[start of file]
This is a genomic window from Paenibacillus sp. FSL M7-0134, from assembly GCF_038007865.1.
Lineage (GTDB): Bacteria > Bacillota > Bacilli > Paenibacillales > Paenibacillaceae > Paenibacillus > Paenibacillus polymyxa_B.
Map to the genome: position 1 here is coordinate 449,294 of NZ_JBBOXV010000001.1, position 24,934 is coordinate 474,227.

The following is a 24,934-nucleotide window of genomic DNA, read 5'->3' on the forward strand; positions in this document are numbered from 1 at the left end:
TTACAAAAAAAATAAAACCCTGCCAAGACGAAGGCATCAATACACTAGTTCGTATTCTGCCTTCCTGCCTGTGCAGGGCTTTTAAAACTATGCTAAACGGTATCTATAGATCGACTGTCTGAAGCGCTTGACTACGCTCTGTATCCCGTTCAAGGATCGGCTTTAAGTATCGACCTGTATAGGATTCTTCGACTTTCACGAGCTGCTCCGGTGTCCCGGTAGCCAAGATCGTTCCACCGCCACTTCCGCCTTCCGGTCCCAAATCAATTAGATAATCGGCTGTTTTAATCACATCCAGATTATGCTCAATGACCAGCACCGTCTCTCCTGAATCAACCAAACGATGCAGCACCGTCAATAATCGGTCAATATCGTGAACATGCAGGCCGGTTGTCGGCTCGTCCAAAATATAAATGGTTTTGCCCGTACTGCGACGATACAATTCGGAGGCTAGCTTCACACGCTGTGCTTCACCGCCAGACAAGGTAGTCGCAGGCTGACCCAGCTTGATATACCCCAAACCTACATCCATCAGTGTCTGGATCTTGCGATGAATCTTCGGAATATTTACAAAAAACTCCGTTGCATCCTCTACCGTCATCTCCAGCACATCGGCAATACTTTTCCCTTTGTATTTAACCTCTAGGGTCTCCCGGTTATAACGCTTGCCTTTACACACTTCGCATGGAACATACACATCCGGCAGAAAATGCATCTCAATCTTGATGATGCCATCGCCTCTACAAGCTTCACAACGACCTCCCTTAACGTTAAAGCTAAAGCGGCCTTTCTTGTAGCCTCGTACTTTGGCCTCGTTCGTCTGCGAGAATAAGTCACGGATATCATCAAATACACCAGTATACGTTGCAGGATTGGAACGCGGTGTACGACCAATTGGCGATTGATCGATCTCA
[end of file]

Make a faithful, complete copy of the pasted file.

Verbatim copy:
This is a genomic window from Paenibacillus sp. FSL M7-0134, from assembly GCF_038007865.1.
Lineage (GTDB): Bacteria > Bacillota > Bacilli > Paenibacillales > Paenibacillaceae > Paenibacillus > Paenibacillus polymyxa_B.
Map to the genome: position 1 here is coordinate 449,294 of NZ_JBBOXV010000001.1, position 24,934 is coordinate 474,227.

The following is a 24,934-nucleotide window of genomic DNA, read 5'->3' on the forward strand; positions in this document are numbered from 1 at the left end:
TTACAAAAAAAATAAAACCCTGCCAAGACGAAGGCATCAATACACTAGTTCGTATTCTGCCTTCCTGCCTGTGCAGGGCTTTTAAAACTATGCTAAACGGTATCTATAGATCGACTGTCTGAAGCGCTTGACTACGCTCTGTATCCCGTTCAAGGATCGGCTTTAAGTATCGACCTGTATAGGATTCTTCGACTTTCACGAGCTGCTCCGGTGTCCCGGTAGCCAAGATCGTTCCACCGCCACTTCCGCCTTCCGGTCCCAAATCAATTAGATAATCGGCTGTTTTAATCACATCCAGATTATGCTCAATGACCAGCACCGTCTCTCCTGAATCAACCAAACGATGCAGCACCGTCAATAATCGGTCAATATCGTGAACATGCAGGCCGGTTGTCGGCTCGTCCAAAATATAAATGGTTTTGCCCGTACTGCGACGATACAATTCGGAGGCTAGCTTCACACGCTGTGCTTCACCGCCAGACAAGGTAGTCGCAGGCTGACCCAGCTTGATATACCCCAAACCTACATCCATCAGTGTCTGGATCTTGCGATGAATCTTCGGAATATTTACAAAAAACTCCGTTGCATCCTCTACCGTCATCTCCAGCACATCGGCAATACTTTTCCCTTTGTATTTAACCTCTAGGGTCTCCCGGTTATAACGCTTGCCTTTACACACTTCGCATGGAACATACACATCCGGCAGAAAATGCATCTCAATCTTGATGATGCCATCGCCTCTACAAGCTTCACAACGACCTCCCTTAACGTTAAAGCTAAAGCGGCCTTTCTTGTAGCCTCGTACTTTGGCCTCGTTCGTCTGCGAGAATAAGTCACGGATATCATCAAATACACCAGTATACGTTGCAGGATTGGAACGCGGTGTACGACCAATTGGCGATTGATCGATCTCA